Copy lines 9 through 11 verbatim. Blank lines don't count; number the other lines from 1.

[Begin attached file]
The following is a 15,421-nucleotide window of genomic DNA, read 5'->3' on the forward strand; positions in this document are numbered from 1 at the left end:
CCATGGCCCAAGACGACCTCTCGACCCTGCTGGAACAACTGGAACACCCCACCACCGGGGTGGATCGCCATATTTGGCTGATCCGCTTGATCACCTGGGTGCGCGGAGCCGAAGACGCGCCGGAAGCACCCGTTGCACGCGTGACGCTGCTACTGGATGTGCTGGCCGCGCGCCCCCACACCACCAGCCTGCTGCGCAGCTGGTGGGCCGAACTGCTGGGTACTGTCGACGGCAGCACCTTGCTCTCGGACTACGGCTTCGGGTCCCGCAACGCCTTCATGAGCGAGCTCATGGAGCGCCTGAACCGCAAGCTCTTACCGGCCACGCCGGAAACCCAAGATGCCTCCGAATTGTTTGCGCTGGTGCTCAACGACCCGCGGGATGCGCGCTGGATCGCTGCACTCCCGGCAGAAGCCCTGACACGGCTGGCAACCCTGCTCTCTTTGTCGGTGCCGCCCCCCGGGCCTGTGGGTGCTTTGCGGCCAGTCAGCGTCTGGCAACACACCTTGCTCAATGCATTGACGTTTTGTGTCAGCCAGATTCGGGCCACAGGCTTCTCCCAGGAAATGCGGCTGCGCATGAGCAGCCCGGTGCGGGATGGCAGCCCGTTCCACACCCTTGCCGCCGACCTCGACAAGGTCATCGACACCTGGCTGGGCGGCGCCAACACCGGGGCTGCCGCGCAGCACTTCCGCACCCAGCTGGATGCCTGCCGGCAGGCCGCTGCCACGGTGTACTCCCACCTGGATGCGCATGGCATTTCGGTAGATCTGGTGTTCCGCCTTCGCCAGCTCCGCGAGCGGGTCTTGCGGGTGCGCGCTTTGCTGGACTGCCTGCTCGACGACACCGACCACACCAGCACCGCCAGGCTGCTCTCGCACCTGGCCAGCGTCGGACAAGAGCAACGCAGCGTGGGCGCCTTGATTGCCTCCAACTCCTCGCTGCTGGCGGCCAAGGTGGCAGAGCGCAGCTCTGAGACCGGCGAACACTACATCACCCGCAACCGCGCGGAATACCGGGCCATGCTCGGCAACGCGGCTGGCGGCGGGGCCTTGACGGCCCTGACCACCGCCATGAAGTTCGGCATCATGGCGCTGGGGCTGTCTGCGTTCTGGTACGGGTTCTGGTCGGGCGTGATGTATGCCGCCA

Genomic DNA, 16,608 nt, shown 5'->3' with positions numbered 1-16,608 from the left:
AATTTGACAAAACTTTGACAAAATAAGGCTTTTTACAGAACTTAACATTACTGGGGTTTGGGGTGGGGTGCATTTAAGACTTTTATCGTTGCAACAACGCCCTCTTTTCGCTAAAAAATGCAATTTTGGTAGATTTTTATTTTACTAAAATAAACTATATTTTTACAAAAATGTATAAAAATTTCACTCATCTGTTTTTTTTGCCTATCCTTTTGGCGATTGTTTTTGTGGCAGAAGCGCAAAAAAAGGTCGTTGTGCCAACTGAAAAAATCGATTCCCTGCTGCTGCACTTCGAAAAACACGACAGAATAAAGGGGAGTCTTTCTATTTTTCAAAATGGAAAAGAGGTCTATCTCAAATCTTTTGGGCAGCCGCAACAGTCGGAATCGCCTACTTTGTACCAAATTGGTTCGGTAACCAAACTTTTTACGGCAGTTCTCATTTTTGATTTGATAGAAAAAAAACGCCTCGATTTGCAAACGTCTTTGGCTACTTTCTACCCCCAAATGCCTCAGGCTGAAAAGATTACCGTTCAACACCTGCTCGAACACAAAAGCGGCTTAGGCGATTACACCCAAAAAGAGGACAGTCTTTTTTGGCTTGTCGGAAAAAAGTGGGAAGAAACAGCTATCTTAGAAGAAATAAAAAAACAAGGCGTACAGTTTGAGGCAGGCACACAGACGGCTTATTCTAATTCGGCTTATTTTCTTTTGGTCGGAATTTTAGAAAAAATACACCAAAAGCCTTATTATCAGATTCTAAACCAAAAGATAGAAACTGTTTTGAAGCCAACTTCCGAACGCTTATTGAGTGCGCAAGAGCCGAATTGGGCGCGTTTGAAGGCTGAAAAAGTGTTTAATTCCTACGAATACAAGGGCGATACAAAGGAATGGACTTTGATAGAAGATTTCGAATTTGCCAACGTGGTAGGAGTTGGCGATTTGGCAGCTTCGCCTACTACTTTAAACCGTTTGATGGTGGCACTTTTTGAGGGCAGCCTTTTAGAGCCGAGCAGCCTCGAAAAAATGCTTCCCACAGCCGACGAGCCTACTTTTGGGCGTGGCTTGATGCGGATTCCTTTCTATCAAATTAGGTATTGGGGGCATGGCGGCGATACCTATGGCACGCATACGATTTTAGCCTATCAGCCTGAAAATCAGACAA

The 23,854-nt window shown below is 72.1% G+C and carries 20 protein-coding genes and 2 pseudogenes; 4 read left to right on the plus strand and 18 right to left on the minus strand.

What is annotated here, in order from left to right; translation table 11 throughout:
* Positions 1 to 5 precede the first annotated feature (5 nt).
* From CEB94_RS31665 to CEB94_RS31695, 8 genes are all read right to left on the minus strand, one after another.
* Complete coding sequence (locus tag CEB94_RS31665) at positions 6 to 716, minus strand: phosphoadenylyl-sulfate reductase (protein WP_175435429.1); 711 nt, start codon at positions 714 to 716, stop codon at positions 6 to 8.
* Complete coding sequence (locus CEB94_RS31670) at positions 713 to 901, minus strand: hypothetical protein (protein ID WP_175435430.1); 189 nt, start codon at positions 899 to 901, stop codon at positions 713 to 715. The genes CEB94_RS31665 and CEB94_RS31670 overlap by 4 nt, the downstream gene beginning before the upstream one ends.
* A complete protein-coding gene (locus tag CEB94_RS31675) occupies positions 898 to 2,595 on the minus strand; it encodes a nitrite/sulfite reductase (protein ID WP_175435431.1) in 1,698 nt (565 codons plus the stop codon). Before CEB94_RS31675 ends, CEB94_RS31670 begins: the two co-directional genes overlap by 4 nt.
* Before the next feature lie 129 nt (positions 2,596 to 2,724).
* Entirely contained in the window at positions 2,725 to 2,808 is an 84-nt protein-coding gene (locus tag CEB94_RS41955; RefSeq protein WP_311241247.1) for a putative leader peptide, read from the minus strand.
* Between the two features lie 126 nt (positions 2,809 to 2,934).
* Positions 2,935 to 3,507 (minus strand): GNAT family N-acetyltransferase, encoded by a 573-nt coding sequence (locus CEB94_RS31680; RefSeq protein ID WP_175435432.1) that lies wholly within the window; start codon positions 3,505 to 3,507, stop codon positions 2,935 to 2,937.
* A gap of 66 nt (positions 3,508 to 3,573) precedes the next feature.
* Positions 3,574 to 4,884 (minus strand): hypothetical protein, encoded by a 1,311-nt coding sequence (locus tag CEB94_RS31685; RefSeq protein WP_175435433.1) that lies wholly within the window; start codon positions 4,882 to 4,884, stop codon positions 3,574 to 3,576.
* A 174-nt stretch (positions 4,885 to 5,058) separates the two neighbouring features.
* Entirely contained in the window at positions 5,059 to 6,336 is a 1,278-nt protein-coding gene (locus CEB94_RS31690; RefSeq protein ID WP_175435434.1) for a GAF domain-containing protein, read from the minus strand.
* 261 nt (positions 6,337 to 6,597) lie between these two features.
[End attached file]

* Complete coding sequence (locus tag CEB94_RS31665) at positions 6 to 716, minus strand: phosphoadenylyl-sulfate reductase (protein WP_175435429.1); 711 nt, start codon at positions 714 to 716, stop codon at positions 6 to 8.
* Complete coding sequence (locus CEB94_RS31670) at positions 713 to 901, minus strand: hypothetical protein (protein ID WP_175435430.1); 189 nt, start codon at positions 899 to 901, stop codon at positions 713 to 715. The genes CEB94_RS31665 and CEB94_RS31670 overlap by 4 nt, the downstream gene beginning before the upstream one ends.
* A complete protein-coding gene (locus tag CEB94_RS31675) occupies positions 898 to 2,595 on the minus strand; it encodes a nitrite/sulfite reductase (protein ID WP_175435431.1) in 1,698 nt (565 codons plus the stop codon). Before CEB94_RS31675 ends, CEB94_RS31670 begins: the two co-directional genes overlap by 4 nt.